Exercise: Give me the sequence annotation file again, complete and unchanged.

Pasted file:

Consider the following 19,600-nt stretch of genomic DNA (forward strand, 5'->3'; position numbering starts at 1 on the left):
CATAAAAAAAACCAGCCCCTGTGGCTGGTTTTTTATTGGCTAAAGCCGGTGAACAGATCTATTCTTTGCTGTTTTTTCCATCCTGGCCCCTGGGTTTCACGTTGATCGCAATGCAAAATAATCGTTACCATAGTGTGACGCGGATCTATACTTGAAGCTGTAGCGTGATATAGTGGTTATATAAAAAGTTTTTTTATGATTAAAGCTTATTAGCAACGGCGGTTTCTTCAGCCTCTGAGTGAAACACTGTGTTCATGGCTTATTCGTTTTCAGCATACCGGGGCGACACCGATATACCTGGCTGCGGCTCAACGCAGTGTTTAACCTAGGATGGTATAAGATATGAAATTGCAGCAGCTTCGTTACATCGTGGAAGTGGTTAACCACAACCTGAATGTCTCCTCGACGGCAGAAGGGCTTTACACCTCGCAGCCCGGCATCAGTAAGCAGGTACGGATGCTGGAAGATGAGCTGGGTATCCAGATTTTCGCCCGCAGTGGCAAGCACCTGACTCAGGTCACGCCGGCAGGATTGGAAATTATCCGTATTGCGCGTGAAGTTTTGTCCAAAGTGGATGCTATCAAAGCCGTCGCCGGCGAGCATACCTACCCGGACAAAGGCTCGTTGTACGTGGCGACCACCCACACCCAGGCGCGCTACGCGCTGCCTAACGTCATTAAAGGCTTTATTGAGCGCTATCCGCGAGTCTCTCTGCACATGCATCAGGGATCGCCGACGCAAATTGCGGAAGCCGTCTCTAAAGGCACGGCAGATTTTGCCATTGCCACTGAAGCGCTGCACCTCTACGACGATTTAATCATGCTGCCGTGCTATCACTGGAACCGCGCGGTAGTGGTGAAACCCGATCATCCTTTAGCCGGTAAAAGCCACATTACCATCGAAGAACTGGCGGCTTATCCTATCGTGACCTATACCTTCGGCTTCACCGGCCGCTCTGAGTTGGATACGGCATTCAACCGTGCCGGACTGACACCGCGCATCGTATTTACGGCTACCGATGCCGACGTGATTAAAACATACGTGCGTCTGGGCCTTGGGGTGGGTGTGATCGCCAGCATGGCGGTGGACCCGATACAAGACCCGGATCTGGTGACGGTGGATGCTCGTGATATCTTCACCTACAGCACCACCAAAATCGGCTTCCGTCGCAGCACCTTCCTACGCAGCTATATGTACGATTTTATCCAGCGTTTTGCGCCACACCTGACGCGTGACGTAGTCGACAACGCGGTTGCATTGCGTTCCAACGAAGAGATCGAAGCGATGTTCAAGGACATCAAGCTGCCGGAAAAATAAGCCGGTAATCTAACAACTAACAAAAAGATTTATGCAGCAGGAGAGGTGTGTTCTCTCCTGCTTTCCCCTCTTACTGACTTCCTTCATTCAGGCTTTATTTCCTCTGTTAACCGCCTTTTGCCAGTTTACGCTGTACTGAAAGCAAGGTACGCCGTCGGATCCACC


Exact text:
Consider the following 19,600-nt stretch of genomic DNA (forward strand, 5'->3'; position numbering starts at 1 on the left):
CATAAAAAAAACCAGCCCCTGTGGCTGGTTTTTTATTGGCTAAAGCCGGTGAACAGATCTATTCTTTGCTGTTTTTTCCATCCTGGCCCCTGGGTTTCACGTTGATCGCAATGCAAAATAATCGTTACCATAGTGTGACGCGGATCTATACTTGAAGCTGTAGCGTGATATAGTGGTTATATAAAAAGTTTTTTTATGATTAAAGCTTATTAGCAACGGCGGTTTCTTCAGCCTCTGAGTGAAACACTGTGTTCATGGCTTATTCGTTTTCAGCATACCGGGGCGACACCGATATACCTGGCTGCGGCTCAACGCAGTGTTTAACCTAGGATGGTATAAGATATGAAATTGCAGCAGCTTCGTTACATCGTGGAAGTGGTTAACCACAACCTGAATGTCTCCTCGACGGCAGAAGGGCTTTACACCTCGCAGCCCGGCATCAGTAAGCAGGTACGGATGCTGGAAGATGAGCTGGGTATCCAGATTTTCGCCCGCAGTGGCAAGCACCTGACTCAGGTCACGCCGGCAGGATTGGAAATTATCCGTATTGCGCGTGAAGTTTTGTCCAAAGTGGATGCTATCAAAGCCGTCGCCGGCGAGCATACCTACCCGGACAAAGGCTCGTTGTACGTGGCGACCACCCACACCCAGGCGCGCTACGCGCTGCCTAACGTCATTAAAGGCTTTATTGAGCGCTATCCGCGAGTCTCTCTGCACATGCATCAGGGATCGCCGACGCAAATTGCGGAAGCCGTCTCTAAAGGCACGGCAGATTTTGCCATTGCCACTGAAGCGCTGCACCTCTACGACGATTTAATCATGCTGCCGTGCTATCACTGGAACCGCGCGGTAGTGGTGAAACCCGATCATCCTTTAGCCGGTAAAAGCCACATTACCATCGAAGAACTGGCGGCTTATCCTATCGTGACCTATACCTTCGGCTTCACCGGCCGCTCTGAGTTGGATACGGCATTCAACCGTGCCGGACTGACACCGCGCATCGTATTTACGGCTACCGATGCCGACGTGATTAAAACATACGTGCGTCTGGGCCTTGGGGTGGGTGTGATCGCCAGCATGGCGGTGGACCCGATACAAGACCCGGATCTGGTGACGGTGGATGCTCGTGATATCTTCACCTACAGCACCACCAAAATCGGCTTCCGTCGCAGCACCTTCCTACGCAGCTATATGTACGATTTTATCCAGCGTTTTGCGCCACACCTGACGCGTGACGTAGTCGACAACGCGGTTGCATTGCGTTCCAACGAAGAGATCGAAGCGATGTTCAAGGACATCAAGCTGCCGGAAAAATAAGCCGGTAATCTAACAACTAACAAAAAGATTTATGCAGCAGGAGAGGTGTGTTCTCTCCTGCTTTCCCCTCTTACTGACTTCCTTCATTCAGGCTTTATTTCCTCTGTTAACCGCCTTTTGCCAGTTTACGCTGTACTGAAAGCAAGGTACGCCGTCGGATCCACC